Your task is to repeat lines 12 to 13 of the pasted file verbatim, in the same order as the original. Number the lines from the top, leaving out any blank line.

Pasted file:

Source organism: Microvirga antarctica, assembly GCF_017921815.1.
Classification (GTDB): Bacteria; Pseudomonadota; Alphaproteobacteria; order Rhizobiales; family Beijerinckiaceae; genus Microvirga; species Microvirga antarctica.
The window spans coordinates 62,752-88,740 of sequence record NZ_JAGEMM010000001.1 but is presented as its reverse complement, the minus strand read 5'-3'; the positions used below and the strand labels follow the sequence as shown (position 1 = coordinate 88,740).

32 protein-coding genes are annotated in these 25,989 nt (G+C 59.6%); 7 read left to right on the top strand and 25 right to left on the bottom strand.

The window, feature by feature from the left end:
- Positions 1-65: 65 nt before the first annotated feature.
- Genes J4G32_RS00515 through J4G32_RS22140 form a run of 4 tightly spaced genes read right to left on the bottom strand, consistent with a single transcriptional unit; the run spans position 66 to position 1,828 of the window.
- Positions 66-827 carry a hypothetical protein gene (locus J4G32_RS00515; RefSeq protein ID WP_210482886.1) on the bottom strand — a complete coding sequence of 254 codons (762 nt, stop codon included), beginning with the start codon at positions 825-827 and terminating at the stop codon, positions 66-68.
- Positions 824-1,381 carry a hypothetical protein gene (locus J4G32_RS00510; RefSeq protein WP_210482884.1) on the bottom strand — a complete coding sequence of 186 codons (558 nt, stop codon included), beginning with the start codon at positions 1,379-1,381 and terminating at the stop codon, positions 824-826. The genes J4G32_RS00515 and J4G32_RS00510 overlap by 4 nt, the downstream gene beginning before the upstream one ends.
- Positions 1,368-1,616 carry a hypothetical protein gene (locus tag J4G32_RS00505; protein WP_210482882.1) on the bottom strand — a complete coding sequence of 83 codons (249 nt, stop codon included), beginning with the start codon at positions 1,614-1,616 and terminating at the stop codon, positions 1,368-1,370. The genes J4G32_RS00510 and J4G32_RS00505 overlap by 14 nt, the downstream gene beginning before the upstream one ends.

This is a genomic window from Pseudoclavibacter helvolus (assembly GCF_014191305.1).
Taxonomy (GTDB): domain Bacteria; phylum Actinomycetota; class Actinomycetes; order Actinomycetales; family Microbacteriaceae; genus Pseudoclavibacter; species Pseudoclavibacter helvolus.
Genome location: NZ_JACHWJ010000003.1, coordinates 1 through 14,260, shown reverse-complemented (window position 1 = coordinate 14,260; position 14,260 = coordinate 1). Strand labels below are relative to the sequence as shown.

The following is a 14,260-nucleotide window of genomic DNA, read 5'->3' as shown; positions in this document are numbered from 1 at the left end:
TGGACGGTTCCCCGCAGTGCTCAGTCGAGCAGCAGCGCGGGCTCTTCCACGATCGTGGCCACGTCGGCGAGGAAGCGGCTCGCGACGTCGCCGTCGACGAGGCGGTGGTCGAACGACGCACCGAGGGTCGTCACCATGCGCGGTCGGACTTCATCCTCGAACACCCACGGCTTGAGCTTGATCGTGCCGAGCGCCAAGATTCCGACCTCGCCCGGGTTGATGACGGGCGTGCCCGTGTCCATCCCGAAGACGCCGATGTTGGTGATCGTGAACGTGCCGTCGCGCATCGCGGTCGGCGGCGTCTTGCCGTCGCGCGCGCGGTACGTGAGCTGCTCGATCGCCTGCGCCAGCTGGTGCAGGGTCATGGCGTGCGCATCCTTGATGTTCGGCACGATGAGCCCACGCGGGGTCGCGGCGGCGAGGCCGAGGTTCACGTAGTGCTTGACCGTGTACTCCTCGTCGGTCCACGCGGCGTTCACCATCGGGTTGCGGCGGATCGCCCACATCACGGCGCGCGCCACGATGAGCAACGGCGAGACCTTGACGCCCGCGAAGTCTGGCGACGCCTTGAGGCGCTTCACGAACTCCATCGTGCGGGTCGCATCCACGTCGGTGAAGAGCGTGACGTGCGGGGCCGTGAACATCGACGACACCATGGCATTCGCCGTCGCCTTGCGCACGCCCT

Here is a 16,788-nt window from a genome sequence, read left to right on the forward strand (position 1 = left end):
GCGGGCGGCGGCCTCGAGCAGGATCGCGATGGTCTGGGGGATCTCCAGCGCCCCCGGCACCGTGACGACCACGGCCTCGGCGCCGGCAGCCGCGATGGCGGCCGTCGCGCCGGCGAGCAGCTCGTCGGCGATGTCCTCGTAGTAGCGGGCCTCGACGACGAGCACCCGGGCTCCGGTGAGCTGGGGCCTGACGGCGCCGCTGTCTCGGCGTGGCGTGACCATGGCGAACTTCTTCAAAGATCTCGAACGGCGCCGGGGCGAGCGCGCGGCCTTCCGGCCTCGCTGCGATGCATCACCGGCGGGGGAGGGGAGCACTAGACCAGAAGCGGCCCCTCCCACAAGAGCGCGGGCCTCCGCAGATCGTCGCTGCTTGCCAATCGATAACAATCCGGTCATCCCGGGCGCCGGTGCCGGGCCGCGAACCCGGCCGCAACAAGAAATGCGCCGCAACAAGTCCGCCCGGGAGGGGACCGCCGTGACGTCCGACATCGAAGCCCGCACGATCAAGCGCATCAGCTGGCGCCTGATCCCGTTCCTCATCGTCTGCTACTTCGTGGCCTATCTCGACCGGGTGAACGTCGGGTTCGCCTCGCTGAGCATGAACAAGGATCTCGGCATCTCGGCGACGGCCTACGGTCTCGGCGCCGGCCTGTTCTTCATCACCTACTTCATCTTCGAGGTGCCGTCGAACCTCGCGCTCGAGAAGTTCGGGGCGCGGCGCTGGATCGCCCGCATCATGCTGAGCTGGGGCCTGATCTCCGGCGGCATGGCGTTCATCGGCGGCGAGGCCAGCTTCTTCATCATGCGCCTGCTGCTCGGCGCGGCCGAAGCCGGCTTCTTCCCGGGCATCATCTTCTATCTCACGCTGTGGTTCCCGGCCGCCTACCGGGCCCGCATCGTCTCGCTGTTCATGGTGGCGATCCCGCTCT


Taxonomy (GTDB): domain Bacteria; phylum Actinomycetota; class Actinomycetes; order Actinomycetales; family Microbacteriaceae; genus Pseudoclavibacter; species Pseudoclavibacter helvolus.
Genome location: NZ_JACHWJ010000003.1, coordinates 1 through 14,260, shown reverse-complemented (window position 1 = coordinate 14,260; position 14,260 = coordinate 1). Strand labels below are relative to the sequence as shown.